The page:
Category: Market/Novel Tech
Month: 17 Nov 2017
Issue: not yet available
New gene therapy for inherited blindness could cost patients up to $1m per treatment
A new gene therapy for the treatment of Leber’s congenital amaurosis (LCA) is predicted to be priced at somewhere between $650,000 and $1,000,000 per patient per treatment, sparking considerable debate in the gene therapy market. According to Wall St. analysts, the new gene therapy for LCA may earn up to $200M in revenues in its first three years however, reimbursement decisions by payors in the US, and by national health systems in the EU, will undoubtedly shape the commercial landscape and future market for both the drug itself, and for the wider field of gene therapy.
The LCA treatment, to be marketed as “Luxturna”, was developed by Spark Therapeutics (NASDAQ:ONCE), a gene therapy company based in Philadelphia, USA. In October of this year, the company announced that the U.S. Food and Drug Administration’s (FDA) Cellular, Tissue and Gene Therapies Advisory Committee unanimously recommended (16-0) approval of Luxturna (voretigene neparvovec), as a “potential one-time gene therapy, for the treatment of patients with vision loss due to confirmed biallelic RPE65-mediated inherited retinal disease (IRD).” According to Spark, somewhere between one and two thousand patients in the US are understood to suffer from the disorder. Recommendation of Luxturna, previously “SPK-RPE65” was secured on the company’s Phase III clinical trial data, which included data from an intent-to-treat population randomized over a 12-month time period. According to Spark, the clinical trial results showed “a statistically significant and clinically meaningful difference between intervention (n=21) and control participants (n=10) at one year, per the clinical trial’s primary endpoint, mean bilateral multi-luminance mobility testing (MLMT) score change (difference of 1.6; 95% CI, 0.72, 2.41; p=0.001).” The company additionally announced that treated patients had a “marked difference compared to control participants across the first two secondary endpoints: full-field light sensitivity threshold (FST) testing averaged over both eyes (p=0.001) and the mobility test score change for the first injected eye (p=0.001).”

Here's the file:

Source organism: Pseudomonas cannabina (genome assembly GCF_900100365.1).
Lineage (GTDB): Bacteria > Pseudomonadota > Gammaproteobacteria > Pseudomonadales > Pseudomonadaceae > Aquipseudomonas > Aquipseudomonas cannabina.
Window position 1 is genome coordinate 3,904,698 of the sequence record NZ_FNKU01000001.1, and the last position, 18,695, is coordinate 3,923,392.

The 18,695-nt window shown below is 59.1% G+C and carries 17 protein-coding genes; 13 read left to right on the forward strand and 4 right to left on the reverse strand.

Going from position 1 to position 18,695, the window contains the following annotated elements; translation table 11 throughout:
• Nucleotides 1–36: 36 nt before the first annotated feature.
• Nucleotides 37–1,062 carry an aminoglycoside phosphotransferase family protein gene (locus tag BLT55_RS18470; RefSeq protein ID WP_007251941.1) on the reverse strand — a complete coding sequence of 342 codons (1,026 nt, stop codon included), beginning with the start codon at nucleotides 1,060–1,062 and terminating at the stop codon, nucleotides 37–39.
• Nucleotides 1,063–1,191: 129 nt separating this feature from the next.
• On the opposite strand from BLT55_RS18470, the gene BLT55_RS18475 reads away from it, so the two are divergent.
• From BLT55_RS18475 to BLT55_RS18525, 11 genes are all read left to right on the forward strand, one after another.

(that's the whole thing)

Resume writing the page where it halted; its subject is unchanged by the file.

The exact price for Luxturna is not expected to be announced until formal approval by the FDA is secured, potentially scheduled for mid-January of 2018. However, pricing such a therapy for the market is not a trivial task. Justifications can be provided on multiple levels, ranging from the value of funds invested to reach the market, to the value accruing to a patient in the absence of any other treatment. As LCA can strike patients at a very young age, a one time treatment that definitively cures the disease may provide an almost incalculable benefit over several decades of life. However, not all patients respond identically to any given treatment – for non-responders, an upfront payment of $1M would not provide a beneficial investment. There may also be patients that fall between both extremes, experiencing only a partial but incomplete “cure” – should such patients pay the full amount? In the EU, health budgets are often fixed and pharmacoeconomic exercises to allocate scarce resources can at times present a blunt instrument, invariably producing hard cases. The binary alternatives of providing or with-holding treatment in respect of blindness may be extremely challenging to price, and even more challenging to defend. It is to be celebrated that these choices can now be made, given the very long and winding path it has taken to bring such therapies to reality. However, a new set of challenges will now need to be met in order to insure that the benefits of such technologies reach the widest number of patients. Industry has certainly invested significant resources however, in the majority of cases that have created gene therapy opportunities, the technology and the champions that drove the technology forward, arose in and were funded by the public sector. Navigating such pricing territory will be difficult – if such treatments become available to only certain segments of society, the underlying model for public investment in scientific research may ultimately suffer.Back to previous